Rutherford backscattering spectroscopy (RBS) analyses for the characterization of the samples were performed with a 3,035-keV α-particle beam provided by the Cockcroft-Walton tandem accelerator at the Centre for Micro-Analysis of Materials at Universidad Autónoma de Madrid. A main Si detector was placed at 170.5° scattering angle position and a second one with a variable scattering angle position was placed at 165°, giving information of the depth profile of the sample. For the analysis, RBS spectra were simulated using the SIMNRA code (Max-Plank-Institut für Plasmaphysik, Garching, Germany)  in order to determine the composition profiles. High-resolution scanning electron microscopy (SEM) images of the samples were obtained using a JEOL Microscope mod. JSM 6335 F (JEOL Ltd., Akishima, Tokyo, Japan). Grazing incidence X-ray diffraction (XRD) scans were taken using a Siemens D-5000 powder diffractometer (Siemens AG, Munich, Germany). Raman spectra were measured with a Renishaw Ramascope 2000 microspectrometer (Renishaw, Wotton-under-Edge, UK) and a × 100 microscope objective.
Results and discussion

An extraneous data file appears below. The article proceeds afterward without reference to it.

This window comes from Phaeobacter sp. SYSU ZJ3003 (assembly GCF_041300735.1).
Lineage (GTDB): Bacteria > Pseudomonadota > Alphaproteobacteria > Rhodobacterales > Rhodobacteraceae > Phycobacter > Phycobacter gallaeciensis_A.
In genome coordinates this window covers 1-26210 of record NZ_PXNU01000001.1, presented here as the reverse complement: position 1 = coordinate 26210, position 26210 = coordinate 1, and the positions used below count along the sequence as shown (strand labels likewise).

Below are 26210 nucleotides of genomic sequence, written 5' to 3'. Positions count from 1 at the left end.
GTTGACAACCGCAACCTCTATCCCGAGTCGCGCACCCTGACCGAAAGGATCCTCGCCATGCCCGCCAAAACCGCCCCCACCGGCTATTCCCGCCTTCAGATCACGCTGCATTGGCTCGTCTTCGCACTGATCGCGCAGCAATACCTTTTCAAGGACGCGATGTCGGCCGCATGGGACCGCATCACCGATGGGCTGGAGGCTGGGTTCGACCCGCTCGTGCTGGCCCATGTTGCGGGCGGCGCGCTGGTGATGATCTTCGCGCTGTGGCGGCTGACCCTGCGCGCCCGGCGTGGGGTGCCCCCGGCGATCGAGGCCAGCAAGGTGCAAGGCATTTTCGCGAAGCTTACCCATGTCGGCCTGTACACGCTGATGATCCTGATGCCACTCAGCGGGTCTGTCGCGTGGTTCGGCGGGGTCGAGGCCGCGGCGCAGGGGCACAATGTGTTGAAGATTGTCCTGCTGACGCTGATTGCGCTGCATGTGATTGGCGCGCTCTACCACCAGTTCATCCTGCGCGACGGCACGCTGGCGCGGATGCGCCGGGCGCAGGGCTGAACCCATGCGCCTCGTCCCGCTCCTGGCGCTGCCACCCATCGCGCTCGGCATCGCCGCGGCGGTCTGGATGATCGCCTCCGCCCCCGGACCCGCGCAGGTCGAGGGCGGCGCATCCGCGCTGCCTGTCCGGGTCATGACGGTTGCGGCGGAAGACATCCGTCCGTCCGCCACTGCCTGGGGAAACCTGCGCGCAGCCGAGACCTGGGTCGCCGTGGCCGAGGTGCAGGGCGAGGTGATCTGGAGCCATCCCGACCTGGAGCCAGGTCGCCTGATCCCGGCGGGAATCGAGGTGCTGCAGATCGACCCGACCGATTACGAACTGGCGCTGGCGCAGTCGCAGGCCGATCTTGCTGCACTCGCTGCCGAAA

According to these profiles, the sample can be divided in three regions. In region I (near surface region), the simulation of the spectrum indicates only a stoichiometric 1:1 CdSe film. This region represents only around 2% of the total thickness (in areal density of atoms units) of the films and can be related to the CdSe grains observed by SEM on the PS surface. In region II, the most part of the film (around 70% of the total thickness) shows a nearly constant composition of O, Si, Cd and Se. In this region, a stoichiometric Cd/Se proportion is observed. This supports the XRD measurements where no other phase different to CdSe is observed. In view of the CdSe stoichiometry, it can be assumed that oxygen present in the sample comes from SiO2 in the inner walls of the pores. From the compositional analysis, it can be concluded that CdSe has successfully infiltrated inside the PS layer down to the substrate in almost constant proportion, indicating a slow conformal CdSe growth inside the PS.